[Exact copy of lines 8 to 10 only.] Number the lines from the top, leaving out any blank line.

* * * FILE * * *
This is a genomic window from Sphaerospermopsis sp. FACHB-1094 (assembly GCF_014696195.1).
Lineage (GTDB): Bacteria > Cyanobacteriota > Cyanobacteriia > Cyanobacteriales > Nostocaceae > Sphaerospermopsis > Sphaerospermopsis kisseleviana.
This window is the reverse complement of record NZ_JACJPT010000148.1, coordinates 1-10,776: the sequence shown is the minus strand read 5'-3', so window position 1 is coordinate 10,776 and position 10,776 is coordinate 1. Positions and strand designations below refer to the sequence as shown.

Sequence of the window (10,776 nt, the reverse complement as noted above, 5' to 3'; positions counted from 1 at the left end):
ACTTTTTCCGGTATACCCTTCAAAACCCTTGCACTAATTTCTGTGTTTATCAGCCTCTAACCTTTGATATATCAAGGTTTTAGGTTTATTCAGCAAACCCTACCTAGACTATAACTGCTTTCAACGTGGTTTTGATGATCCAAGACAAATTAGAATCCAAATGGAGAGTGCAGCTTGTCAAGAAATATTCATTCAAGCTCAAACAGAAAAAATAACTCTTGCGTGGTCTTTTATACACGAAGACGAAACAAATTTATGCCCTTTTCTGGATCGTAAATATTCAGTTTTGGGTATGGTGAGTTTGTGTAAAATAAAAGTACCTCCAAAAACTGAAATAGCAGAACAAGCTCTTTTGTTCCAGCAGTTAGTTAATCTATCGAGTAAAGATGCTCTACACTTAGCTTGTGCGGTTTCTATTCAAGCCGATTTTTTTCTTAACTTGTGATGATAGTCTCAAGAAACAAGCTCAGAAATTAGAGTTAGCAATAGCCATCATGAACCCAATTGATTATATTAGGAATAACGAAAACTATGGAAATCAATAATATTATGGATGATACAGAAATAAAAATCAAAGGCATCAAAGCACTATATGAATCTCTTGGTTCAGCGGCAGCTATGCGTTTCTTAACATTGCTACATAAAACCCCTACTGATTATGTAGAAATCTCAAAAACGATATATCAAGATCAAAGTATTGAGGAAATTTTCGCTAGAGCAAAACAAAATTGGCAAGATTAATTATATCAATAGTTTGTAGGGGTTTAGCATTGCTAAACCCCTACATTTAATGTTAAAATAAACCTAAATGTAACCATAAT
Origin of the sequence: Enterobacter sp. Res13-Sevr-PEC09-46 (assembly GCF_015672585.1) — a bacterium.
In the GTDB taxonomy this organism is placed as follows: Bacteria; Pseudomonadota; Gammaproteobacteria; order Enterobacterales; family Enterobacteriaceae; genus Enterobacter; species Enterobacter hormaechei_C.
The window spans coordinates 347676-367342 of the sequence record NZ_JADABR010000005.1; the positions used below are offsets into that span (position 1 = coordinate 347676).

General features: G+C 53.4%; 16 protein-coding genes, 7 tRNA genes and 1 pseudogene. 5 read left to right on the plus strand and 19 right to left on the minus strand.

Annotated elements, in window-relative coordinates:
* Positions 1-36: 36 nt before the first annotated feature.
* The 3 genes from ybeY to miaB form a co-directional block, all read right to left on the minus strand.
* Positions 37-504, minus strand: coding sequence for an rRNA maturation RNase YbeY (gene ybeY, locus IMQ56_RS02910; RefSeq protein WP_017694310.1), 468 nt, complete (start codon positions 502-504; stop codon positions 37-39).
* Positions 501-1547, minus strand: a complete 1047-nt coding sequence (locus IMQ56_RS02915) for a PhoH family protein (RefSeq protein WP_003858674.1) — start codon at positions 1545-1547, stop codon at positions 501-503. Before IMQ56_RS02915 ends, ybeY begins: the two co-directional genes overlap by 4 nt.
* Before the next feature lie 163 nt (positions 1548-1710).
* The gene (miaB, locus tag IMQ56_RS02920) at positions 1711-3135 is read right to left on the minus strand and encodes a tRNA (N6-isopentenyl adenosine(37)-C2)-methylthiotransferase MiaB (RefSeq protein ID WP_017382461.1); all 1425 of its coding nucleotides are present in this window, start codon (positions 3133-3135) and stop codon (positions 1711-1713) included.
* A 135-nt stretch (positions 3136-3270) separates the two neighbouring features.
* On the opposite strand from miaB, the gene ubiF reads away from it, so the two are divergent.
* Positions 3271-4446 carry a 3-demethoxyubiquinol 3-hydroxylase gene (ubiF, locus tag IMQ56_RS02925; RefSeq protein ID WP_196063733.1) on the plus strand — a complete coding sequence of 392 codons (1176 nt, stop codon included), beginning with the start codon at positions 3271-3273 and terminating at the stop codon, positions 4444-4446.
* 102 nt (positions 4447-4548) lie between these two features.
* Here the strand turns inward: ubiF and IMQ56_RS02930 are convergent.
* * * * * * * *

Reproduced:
The window spans coordinates 347676-367342 of the sequence record NZ_JADABR010000005.1; the positions used below are offsets into that span (position 1 = coordinate 347676).

General features: G+C 53.4%; 16 protein-coding genes, 7 tRNA genes and 1 pseudogene. 5 read left to right on the plus strand and 19 right to left on the minus strand.

Annotated elements, in window-relative coordinates: